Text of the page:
Many of the company’s latest plant purchases and developments were on display with a number being shown in action. Several of these demonstrations were undertaken on the rail test track, claimed to be one of the UK’s longest private examples, where not only is the innovative plant built and tested, but also employees are trained and mentored.

The first new machines shown, however, were two new road mounted piling rigs, Soilmec STM20s that take only about 20 minutes to set up after arrival on site.

Next up were their two brand new Colmar T10000FSCG tracked road-rail cranes. One was in a static display showing how it can lift sheet piles up to 14 metres in length over a 15-metre radius. The other gave a working demonstration of its capabilities, first erecting an OLE mast on a piled base from on-track and then showing how its caterpillar tracks can be widened and lowered onto the ballast shoulders (suitably protected as required) to increase the capacity of the crane at greater radii, enabling it to pick up an Unwin Super Kitten mini piling rig which would be used for mini piling platforms or working under live OLE.

Throughout the day, all the demonstrated lifting and drilling operations were controlled by a trackside operator (crane controller) using an Athena DECT (Digital Enhanced Cordless Telecommunications) system, manufactured by dBD Communications. This ensured full safety and communication with the experienced RRV Operators.

Piling on the innovation

A special piling mast, developed especially for the installation of the company’s unique trackbed stabilisation solution Smartpile, was also remotely controlled whilst mounted upon one of the new Colmar T12000FS RRVs.

Smartpiles were developed by Van Elle’s dedicated R&D team in response to Network Rail’s requirement to stabilise tracks in areas of particularly poor ground conditions. The concept is to drive piles through the track ballast between the sleepers, through any weak layers below the track, into better ground. Piles applied like this, in a designed pattern appropriate to the site conditions, can stiffen the track and eliminate stiffness variations, improving the quality and durability of the track geometry without the expense or disruption to trains that would be caused by conventional remedial methods.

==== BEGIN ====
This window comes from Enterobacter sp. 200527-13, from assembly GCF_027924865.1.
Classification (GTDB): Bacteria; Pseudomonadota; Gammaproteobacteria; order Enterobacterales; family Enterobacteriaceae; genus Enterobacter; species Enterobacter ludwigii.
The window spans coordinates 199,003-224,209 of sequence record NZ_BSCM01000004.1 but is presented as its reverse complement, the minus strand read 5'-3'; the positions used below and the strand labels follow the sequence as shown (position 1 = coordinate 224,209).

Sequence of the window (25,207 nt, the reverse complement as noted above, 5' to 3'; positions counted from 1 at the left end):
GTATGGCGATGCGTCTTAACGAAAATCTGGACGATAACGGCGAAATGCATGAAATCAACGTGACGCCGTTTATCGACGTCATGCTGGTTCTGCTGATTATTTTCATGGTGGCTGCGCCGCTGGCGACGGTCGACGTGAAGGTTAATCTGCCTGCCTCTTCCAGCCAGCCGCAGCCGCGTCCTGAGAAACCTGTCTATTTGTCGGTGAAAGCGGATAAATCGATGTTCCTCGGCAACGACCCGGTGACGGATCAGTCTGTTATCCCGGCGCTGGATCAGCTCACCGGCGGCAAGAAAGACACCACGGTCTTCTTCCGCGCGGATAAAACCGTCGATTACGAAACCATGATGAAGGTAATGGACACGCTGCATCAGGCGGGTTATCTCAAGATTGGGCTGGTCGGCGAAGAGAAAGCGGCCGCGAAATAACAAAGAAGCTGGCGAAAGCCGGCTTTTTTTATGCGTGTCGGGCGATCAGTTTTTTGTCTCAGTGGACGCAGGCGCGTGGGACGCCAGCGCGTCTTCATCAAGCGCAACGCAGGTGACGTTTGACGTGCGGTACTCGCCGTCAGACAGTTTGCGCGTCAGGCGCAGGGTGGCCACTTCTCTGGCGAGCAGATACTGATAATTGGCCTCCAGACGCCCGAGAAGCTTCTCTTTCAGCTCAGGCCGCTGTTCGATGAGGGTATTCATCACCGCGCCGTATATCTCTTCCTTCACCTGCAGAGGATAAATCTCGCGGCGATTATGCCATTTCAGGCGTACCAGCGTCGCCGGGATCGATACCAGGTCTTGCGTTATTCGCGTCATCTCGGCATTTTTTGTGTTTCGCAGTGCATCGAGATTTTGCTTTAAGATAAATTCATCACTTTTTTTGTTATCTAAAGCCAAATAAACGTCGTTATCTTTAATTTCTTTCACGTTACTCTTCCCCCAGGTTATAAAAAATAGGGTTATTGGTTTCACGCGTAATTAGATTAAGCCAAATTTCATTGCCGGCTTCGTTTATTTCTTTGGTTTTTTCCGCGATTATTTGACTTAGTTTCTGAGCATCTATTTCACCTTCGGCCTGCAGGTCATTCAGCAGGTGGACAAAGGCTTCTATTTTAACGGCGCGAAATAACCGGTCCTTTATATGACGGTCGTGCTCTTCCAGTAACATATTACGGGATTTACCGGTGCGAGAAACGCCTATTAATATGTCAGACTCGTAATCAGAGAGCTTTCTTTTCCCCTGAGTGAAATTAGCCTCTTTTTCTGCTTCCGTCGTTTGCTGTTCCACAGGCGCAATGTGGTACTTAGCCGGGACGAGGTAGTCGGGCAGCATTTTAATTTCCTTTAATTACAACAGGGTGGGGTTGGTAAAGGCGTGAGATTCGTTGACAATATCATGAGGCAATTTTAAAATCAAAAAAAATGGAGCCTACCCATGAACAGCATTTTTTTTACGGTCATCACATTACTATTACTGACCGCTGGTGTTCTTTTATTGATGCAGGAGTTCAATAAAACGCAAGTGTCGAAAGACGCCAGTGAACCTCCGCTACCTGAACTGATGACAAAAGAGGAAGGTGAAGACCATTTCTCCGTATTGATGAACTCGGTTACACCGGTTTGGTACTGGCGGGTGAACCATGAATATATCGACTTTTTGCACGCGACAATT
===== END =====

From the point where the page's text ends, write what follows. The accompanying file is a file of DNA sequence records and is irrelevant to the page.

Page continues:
Using this concept should also be quicker and less costly than techniques such as formation treatment, allowing more track to be treated in a given possession and without time consuming ‘wet works’ and curing times. Network Rail had proven the concept during trials, but had not been able to find a satisfactory practical means of applying the concept under real conditions. Once involved, Van Elle developed and proved the Smartpiles and the special piling attachment to drive them, and the company is now one of three contractors to have secured a share of the £45 million framework contract to install them on track stabilisation sites across the network.

New techniques

Another solution demonstrated was the formation of bored, concreted OLE piles. Firstly, a cylindrical casing is rotated and advanced into the ground enabling the material within to be augered out and removed from site. The void is then filled with concrete and a steel cage with a specific bolt design to enable the OLE stanchion to be easily mounted on top.